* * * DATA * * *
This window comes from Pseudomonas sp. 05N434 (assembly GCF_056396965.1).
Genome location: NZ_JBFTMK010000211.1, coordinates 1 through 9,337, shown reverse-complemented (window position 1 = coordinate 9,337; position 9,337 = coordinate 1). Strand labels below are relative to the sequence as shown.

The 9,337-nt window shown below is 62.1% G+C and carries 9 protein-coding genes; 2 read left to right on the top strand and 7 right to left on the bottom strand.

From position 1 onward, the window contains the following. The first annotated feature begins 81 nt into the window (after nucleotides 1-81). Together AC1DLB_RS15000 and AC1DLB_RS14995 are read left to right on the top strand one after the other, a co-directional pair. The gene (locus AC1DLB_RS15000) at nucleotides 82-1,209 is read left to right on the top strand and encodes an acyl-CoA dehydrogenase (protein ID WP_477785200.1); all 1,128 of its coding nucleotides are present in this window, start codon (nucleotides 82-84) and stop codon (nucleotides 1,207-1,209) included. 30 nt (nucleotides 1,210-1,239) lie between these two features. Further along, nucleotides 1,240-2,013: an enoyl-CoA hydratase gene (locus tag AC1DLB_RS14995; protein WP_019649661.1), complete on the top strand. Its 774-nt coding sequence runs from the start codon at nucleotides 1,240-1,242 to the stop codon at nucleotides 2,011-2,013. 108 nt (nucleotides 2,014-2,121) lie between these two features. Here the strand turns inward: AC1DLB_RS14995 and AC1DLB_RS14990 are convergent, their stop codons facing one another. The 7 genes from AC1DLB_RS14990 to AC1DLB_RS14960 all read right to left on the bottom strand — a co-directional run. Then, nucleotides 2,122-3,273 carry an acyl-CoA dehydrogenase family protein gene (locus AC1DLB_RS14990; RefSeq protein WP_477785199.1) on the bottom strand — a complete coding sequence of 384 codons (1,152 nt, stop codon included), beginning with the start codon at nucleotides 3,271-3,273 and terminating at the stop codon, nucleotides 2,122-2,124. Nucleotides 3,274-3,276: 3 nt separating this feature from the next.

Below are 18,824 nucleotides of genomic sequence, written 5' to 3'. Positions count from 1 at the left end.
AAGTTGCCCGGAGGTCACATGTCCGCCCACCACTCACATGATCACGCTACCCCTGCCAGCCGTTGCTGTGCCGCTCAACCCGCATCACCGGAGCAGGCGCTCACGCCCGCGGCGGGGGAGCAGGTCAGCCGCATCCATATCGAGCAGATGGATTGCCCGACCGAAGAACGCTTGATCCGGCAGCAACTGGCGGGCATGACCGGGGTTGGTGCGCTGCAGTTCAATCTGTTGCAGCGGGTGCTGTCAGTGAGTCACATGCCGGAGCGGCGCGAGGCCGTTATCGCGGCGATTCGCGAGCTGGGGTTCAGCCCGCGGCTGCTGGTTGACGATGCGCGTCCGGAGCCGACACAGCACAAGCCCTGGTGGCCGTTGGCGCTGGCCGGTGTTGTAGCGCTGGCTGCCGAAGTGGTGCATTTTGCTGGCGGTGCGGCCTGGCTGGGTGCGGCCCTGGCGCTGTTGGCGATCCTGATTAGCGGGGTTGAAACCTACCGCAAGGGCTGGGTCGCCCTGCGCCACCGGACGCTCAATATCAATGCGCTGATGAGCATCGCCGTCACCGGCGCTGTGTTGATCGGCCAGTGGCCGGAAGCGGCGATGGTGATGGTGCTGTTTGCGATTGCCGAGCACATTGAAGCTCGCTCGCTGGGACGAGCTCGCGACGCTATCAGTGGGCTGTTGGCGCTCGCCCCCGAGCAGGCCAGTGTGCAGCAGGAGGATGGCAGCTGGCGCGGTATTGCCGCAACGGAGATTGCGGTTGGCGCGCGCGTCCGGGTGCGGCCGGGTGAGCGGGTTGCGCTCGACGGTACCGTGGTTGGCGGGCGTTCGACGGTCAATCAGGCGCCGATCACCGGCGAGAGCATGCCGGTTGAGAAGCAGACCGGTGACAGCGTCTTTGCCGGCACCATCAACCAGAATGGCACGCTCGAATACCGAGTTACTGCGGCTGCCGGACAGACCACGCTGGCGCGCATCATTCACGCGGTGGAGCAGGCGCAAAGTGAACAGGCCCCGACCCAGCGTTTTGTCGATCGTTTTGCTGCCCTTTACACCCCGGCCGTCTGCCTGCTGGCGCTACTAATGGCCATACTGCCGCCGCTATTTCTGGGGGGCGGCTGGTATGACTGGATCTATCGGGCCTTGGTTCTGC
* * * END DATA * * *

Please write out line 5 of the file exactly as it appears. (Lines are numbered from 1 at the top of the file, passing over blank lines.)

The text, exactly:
Below are 18,824 nucleotides of genomic sequence, written 5' to 3'. Positions count from 1 at the left end.